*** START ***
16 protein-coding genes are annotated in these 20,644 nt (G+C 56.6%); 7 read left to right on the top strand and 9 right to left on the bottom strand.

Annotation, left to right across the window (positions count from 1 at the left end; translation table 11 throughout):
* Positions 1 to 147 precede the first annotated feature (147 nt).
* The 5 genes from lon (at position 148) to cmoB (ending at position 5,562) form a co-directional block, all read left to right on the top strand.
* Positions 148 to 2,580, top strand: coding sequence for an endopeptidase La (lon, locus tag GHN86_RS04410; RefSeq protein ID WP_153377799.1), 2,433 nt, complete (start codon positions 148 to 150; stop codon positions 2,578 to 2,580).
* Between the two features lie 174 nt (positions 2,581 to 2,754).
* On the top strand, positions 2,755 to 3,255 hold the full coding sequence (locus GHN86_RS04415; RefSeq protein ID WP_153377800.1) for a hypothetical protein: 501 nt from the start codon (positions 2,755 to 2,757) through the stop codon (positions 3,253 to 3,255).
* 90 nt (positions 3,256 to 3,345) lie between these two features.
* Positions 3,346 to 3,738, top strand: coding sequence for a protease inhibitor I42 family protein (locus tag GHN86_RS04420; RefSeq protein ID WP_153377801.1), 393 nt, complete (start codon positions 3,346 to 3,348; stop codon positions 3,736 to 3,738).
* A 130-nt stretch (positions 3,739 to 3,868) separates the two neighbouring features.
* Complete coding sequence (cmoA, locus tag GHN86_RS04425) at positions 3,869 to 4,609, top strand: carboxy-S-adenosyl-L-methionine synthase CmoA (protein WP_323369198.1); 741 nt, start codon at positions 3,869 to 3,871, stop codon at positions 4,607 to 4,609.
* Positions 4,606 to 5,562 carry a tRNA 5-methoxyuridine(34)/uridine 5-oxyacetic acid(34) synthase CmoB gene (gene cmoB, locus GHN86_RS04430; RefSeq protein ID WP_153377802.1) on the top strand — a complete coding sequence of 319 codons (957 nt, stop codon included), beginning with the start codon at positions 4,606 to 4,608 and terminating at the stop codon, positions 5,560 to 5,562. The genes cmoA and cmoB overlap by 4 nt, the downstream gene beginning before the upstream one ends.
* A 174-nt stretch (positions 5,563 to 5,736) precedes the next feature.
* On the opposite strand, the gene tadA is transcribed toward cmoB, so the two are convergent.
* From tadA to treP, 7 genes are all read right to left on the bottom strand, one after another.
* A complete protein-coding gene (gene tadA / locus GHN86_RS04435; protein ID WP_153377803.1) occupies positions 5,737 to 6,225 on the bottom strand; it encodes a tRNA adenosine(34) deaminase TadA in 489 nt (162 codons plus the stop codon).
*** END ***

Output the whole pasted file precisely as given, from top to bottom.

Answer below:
16 protein-coding genes are annotated in these 20,644 nt (G+C 56.6%); 7 read left to right on the top strand and 9 right to left on the bottom strand.

Annotation, left to right across the window (positions count from 1 at the left end; translation table 11 throughout):
* Positions 1 to 147 precede the first annotated feature (147 nt).
* The 5 genes from lon (at position 148) to cmoB (ending at position 5,562) form a co-directional block, all read left to right on the top strand.
* Positions 148 to 2,580, top strand: coding sequence for an endopeptidase La (lon, locus tag GHN86_RS04410; RefSeq protein ID WP_153377799.1), 2,433 nt, complete (start codon positions 148 to 150; stop codon positions 2,578 to 2,580).
* Between the two features lie 174 nt (positions 2,581 to 2,754).
* On the top strand, positions 2,755 to 3,255 hold the full coding sequence (locus GHN86_RS04415; RefSeq protein ID WP_153377800.1) for a hypothetical protein: 501 nt from the start codon (positions 2,755 to 2,757) through the stop codon (positions 3,253 to 3,255).
* 90 nt (positions 3,256 to 3,345) lie between these two features.
* Positions 3,346 to 3,738, top strand: coding sequence for a protease inhibitor I42 family protein (locus tag GHN86_RS04420; RefSeq protein ID WP_153377801.1), 393 nt, complete (start codon positions 3,346 to 3,348; stop codon positions 3,736 to 3,738).
* A 130-nt stretch (positions 3,739 to 3,868) separates the two neighbouring features.
* Complete coding sequence (cmoA, locus tag GHN86_RS04425) at positions 3,869 to 4,609, top strand: carboxy-S-adenosyl-L-methionine synthase CmoA (protein WP_323369198.1); 741 nt, start codon at positions 3,869 to 3,871, stop codon at positions 4,607 to 4,609.
* Positions 4,606 to 5,562 carry a tRNA 5-methoxyuridine(34)/uridine 5-oxyacetic acid(34) synthase CmoB gene (gene cmoB, locus GHN86_RS04430; RefSeq protein ID WP_153377802.1) on the top strand — a complete coding sequence of 319 codons (957 nt, stop codon included), beginning with the start codon at positions 4,606 to 4,608 and terminating at the stop codon, positions 5,560 to 5,562. The genes cmoA and cmoB overlap by 4 nt, the downstream gene beginning before the upstream one ends.
* A 174-nt stretch (positions 5,563 to 5,736) precedes the next feature.
* On the opposite strand, the gene tadA is transcribed toward cmoB, so the two are convergent.
* From tadA to treP, 7 genes are all read right to left on the bottom strand, one after another.
* A complete protein-coding gene (gene tadA / locus GHN86_RS04435; protein ID WP_153377803.1) occupies positions 5,737 to 6,225 on the bottom strand; it encodes a tRNA adenosine(34) deaminase TadA in 489 nt (162 codons plus the stop codon).